Last spring, neighbors in the River Rest Estates subdivision in Williamson County made an unpleasant discovery: a sewage-smelling sludge surging out of a manhole cover next to soccer fields in the community’s recreational areas.
Strewn around the manhole were blobs of soiled toilet paper. In the nearby Cartwright Creek, some of the fish were dead.
The sewage services in the area aren’t provided by traditional municipal sewer lines.
Instead the wastewater is processed by Cartwright Creek, LLC, a private, for-profit company that builders of four Williamson County communities, including River Rest, enlisted when they developed residential and business communities in the rapidly growing suburb. The use of private sewer services, self-contained and disconnected from municipal sewer lines, allows developers to sidestep the public approval process to connect to municipal sewage and to build in rural or other remote areas far from the nearest municipal sewer grid.
Cartwright Creek is one of at least 300 privately-operated decentralized wastewater system companies operating in Tennessee. The companies have proliferated in the past 30 years as development has surged. Most are concentrated in just a handful of Tennessee counties: Williamson, Rutherford, Sevier, Wilson and Blount.
Many of the companies are now behind a pair of parallel efforts to both deregulate their industry and gain access to public funding.
(Private sewer companies) are saying TDEC can't supervise us and, by the way, we want public funds. They're passing along to the public the cost of their inability to properly operate. – Jim Redwine, Harpeth Conservancy
One effort would end the state approval process required before private sewage systems are constructed. Another would create new state law that will give for-profit companies access to public funding in the form of a state revolving loan fund created under the federal Clean Water Act.
“Some of these operators are pushing both sides of the envelope,” said Jim Redwine, vice president and chief operating officer of the Harpeth Conservancy, a nonprofit dedicated to guarding water quality in the Harpeth River.
“They’re saying, TDEC (the Tennessee Department of Environment and Conservation) can’t supervise us and, by the way, we want public funds,” he said. “They’re passing along to the public the cost of their inability to properly operate. It’s a direct subsidy to developers and sewer plant operators who should be well able to afford the funds if that’s what they want to do.’
Proponents of the public funding bill point out the state has already given private drinking water providers access to a similar revolving loan program. Sen. Ken Yager, R-Kingston, noted the companies would continue to have oversight by the Tennessee Public Utilities Commission, which monitors rates charged to consumers.
In Williamson County, Cartwight Creek operates a small, traditional sewage treatment facility. Company operators have said they need between $3 and $4 million for upgrades to prevent future spills. They have tried to sell. They can’t find a buyer.
In the Smoky Mountains of Sevier County, owners of vacation cabin properties in the Summit View Resort have filed scores of complaints against Tennessee Wastewater, Inc., the for-profit private company that provides of sewage services.
On weekends, when cabins are full, the higher volume of sewage couldn’t be absorbed by a so-called “drip field” Tennessee Wastewater designed to absorb it.
Run off soaked the neighborhood’s grassy areas to such an extent that a lawn maintenance company couldn’t mow. It also leached into a lake causing algae blooms that the homeowners association has had to pay to remove.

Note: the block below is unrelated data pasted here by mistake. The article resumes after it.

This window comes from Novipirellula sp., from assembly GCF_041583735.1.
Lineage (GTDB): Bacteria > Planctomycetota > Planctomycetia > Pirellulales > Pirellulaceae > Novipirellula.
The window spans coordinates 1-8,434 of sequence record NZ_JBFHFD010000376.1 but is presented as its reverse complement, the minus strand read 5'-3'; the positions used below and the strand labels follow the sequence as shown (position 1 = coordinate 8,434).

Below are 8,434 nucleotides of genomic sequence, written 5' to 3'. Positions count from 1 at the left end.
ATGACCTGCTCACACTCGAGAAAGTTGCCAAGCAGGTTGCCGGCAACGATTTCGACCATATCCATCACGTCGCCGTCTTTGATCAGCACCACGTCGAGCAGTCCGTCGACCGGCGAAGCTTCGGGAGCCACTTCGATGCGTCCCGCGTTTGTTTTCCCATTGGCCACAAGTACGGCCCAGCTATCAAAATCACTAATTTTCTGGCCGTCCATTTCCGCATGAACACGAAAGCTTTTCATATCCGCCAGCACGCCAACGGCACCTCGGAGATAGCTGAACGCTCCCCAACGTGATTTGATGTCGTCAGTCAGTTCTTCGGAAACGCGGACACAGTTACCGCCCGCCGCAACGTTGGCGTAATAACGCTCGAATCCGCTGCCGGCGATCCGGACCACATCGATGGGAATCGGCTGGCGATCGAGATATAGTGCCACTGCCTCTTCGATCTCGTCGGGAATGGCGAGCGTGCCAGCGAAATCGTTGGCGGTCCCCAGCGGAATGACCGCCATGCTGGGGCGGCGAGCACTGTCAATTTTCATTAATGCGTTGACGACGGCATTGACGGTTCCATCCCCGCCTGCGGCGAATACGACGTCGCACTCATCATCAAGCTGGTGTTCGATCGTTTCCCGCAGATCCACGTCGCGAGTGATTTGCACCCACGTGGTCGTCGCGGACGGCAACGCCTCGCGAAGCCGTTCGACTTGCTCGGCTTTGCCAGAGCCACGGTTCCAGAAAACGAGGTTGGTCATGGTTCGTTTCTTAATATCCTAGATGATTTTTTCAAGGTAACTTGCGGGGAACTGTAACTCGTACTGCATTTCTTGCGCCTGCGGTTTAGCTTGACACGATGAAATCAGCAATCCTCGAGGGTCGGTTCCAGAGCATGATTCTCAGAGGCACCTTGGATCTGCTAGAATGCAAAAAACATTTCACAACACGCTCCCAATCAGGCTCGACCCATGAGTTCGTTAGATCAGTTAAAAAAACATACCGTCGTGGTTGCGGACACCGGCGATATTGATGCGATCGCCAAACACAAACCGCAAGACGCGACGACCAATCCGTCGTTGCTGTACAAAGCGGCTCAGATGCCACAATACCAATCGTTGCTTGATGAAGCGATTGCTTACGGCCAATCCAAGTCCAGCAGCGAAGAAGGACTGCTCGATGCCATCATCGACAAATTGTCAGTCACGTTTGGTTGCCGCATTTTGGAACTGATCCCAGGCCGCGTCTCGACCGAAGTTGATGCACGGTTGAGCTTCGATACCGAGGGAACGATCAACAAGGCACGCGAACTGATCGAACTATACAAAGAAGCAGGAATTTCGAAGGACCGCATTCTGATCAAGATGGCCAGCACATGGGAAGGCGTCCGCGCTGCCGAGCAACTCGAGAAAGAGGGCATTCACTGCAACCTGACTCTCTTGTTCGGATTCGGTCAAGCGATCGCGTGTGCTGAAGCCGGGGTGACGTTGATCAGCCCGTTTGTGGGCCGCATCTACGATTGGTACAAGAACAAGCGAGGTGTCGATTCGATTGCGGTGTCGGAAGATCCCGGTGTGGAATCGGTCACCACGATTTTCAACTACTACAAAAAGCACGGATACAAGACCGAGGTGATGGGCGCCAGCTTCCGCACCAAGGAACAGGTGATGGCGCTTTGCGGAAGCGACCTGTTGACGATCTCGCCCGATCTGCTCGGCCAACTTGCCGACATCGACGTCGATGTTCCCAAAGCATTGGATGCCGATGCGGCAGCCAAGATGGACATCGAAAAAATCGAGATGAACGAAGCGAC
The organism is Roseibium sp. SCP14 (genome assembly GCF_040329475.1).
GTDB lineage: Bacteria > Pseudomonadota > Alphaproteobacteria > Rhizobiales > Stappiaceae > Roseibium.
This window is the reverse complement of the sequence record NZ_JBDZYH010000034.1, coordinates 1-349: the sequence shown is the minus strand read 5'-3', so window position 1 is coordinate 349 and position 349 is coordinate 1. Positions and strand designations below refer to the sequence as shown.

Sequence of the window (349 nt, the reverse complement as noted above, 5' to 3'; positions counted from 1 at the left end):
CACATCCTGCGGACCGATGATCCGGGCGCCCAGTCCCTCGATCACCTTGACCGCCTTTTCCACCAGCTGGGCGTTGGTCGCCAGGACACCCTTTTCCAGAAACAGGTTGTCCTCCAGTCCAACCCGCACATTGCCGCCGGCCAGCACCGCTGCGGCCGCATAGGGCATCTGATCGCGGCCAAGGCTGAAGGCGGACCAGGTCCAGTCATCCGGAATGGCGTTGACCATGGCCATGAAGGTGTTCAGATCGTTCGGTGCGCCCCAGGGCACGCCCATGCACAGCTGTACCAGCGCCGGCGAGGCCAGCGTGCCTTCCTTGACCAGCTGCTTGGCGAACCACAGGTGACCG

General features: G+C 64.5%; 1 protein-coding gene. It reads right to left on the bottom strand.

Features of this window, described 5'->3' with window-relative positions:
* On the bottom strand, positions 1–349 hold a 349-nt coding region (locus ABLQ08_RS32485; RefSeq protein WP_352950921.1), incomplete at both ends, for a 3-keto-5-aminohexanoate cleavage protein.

“As we began spending time at our cabin, we noticed a foul sewer odor and noticed when walking around the resort pond the ground was saturated,” one cabin owner wrote. “There was also runoff crossing the road near the pond.”
Others complained that their vacation rental cabins were receiving negative reviews about foul odors on TripAdvisor and AirBnb. They complained that the company design of the wastewater system failed to take into account something homeowners thought was obvious: the community was designed to serve as vacation rentals, always more popular on the weekends.
The so-called drip irrigation systems in the Summit View Resort is typical of the types of private systems proliferating in new-build suburbs that do not connect to municipal sewer lines.
They operate like a community-sized septic system, said Redwine. They utilize the soil in a “drip field” to absorb waste treated on or near the development.
Each system must be designed to fit the landscape, taking into account the number of households or businesses relying on the system, the chemical composition of the soil and the topography of the area.
“If you don’t design it right you’re going to have a leaking sewer system,” said Paul Davis, a former director of the Division of Water Pollution Control at the state’s Department of Environment and Conservation who now serves as a consultant.
But private company operators are seeking to eliminate the state approval process for their design plans before constructing sewage systems. Prompted by their advocacy efforts, officials with TDEC have proposed a moratorium on their oversight and approval process while they study alternative plans.
Meanwhile the bill allowing private sewage providers to access the state’s revolving fund has sailed through the legislature with little debate.
The Clean Water State Revolving Fund provides up to $143 million in loans annually for county and municipal wastewater systems, to upgrade or expand. The loans are low- or no-interest, with rates tied to the county’s financial outlook. There’s currently a lot of demand from public sewage providers. A priority list ranking the needs of applicants has 61 city and county wastewater systems awaiting funding.
Graphic credit: Southern Environmental Law Center